Shallow Snowpack? Here’s What You Must Understand About Low Levels of Snow

This year, all of Japan is experiencing low levels of snow, which means up in the backcountry we have fairly typical shallow ‘early-season’ conditions persisting in the snowpack. In addition to that, we also have people in the village going absolutely stir crazy, willing to venture a little further than normal to get some decent turns in during the Japanese powder drought.


So how does this all play out in the backcountry? Simply put, these two factors alone have dire consequences for people poking around during shallow snow conditions; so decision making needs to be adjusted to take snow-deprived stoke levels into account as well as the unique characteristics of a shallow snowpack.

Shallow snowpack is like a tiramisu of scary layers… (don’t trust the cake)

There’s a common misconception that shallow snowpack avalanches are smaller and less frequent because there’s less snow, but as the saying goes, ‘if there’s enough snow to ride, there’s enough snow to slide’. The fact is, it only takes a size 1 avalanche to bury a human and a shallow snowpack is often loaded with wind slabs, crusts and gliding layers formed during warmer weather conditions. 


Typical shoulder season weather patterns like; warm temperatures, rain and cold clear nights have a greater effect on a shallow snowpack because there’s less snow to insulate the deeper layers of snow from the elements. This means that the deeper layers of snow that are usually well bonded during the mid-winter, can be very poorly bonded together and to the ground below.



Bill Glude, our Avalanche Forecaster and Senior Lead Guide at Evergreen Backcountry Guides, describes it perfectly: “While “low tide” may make it seem like there is not enough snow to slide, and though the warm temperatures do help the snow to settle and strengthen, we have had enough cold clear nights to build weak, sugary faceted grains in the high country, and enough freeze-thaw cycles to layer in a few crusts among the weak grains.”


When you dig down and have a look (which you will, right?), you will frequently see lots of layers stacked close together; temperature crusts, surface hoar, weak sugary facets, graupel, and depth hoar… to name just a few. But on the flip side, it’s actually a really great time to get up there to begin your observations for the season so you can track the evolution of the snowpack… Now let’s talk about your approach on the way down.


If all this seems a bit foreign to you, it’s time to take an Avalanche Safety Training course! To learn more about snow science and avalanche hazard in the Hakuba Valley, check out our range of Avalanche Canada endorsed AST courses here


Rethink your terrain choices

Decision making on terrain needs to be adjusted in the shallow snowpack because unfortunately, the most alluring lines are also the most likely to produce an avalanche. It can be tricky to find slopes with enough snow to ride, so we tend to get pushed into gullies at higher elevations near ridge tops where the snow has drifted in… but these are the areas most likely to host buried weak layers.


You also need to consider buried rocks, ground cover and alder bush that is hidden under the snow surface. It’s easy to get snagged on a branch or hit a pocket of shallow snow near a rock that is surrounded by facets and weak layers, which can then trigger a slide. In fact, some areas that you ski regularly during the mid-season will be almost unrecognizable during a shallow season; full of tall trees and boulders you’ve never seen before.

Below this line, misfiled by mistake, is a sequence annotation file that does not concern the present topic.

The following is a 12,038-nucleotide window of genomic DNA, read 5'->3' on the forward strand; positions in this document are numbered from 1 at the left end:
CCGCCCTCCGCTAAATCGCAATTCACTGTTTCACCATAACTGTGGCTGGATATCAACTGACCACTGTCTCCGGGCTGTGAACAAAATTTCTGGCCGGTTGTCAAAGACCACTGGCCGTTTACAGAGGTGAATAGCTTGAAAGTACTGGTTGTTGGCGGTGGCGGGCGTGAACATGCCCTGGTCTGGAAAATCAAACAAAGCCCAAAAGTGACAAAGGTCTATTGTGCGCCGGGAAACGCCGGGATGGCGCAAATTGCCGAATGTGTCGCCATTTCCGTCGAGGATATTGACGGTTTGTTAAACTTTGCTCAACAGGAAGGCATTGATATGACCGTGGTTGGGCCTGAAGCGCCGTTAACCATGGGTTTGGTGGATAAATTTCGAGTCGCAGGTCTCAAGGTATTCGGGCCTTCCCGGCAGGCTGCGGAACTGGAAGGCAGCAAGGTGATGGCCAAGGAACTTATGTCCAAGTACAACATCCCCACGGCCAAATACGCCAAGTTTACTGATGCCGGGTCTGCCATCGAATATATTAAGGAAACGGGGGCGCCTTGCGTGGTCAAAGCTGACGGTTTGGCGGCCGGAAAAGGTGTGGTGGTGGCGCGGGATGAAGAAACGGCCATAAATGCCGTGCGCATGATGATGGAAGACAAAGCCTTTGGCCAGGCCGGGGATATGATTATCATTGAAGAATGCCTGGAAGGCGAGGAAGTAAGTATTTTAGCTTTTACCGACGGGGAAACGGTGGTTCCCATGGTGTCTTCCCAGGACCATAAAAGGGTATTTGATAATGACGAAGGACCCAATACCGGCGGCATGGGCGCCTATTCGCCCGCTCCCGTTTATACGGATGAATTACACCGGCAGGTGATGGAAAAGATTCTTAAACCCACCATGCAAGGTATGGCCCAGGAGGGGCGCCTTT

While the focus tends to remain on avalanche risk, we tend to forget that it doesn’t take much to get snagged on a tree or a loop of alder then get injured and require a rescue… which should be avoided at all costs, despite how much travel insurance you have! Go slowly up there. Look at all your options. Gather as much information as you can and play the smart game.

Check Your Stoke Levels

Now let’s discuss the human factor; the most dangerous factor when we are out backcountry, but also the easiest to control. As we know, people tend to go a little crazy in situations of scarcity, but remember, this is not a life-threatening famine. You might be bored in the resort and thinking about pushing out into different areas of the backcountry, but remember the conditions up there will still be very marginal 


This is the character-building component to being a wise backcountry skier. You really need to check in with yourself and ask the big questions. How desperately do you need to ride possible mediocre conditions? What are you risking by doing so? What kind of information do you have that supports your decision? What could I learn by turning back if I think it’s not safe?


There’s a lot to think about, so it’s important to check yourself; understand that this is just nature’s way of presenting us with a challenge and an opportunity to learn more about the wild open spaces that we love so much. Take your time, make sure you have your AST 1 ticked off, or if you’ve already done it, check out the AST 2 so you can take your education to the next level. 


At the end of the day, if you’re being honest with yourself (as you should when you are contemplating a backcountry day) and you still don’t feel confident to make safe decisions out there – join in on a guided backcountry group with a professional guide who can share with you their thinking and observations on risk and hazard management.


Please be advised that none of the content in this article should be substituted for formal avalanche education. If you have any further questions or would like to know how we can support you to begin your journey into backcountry skiing, leave a comment below or… email us at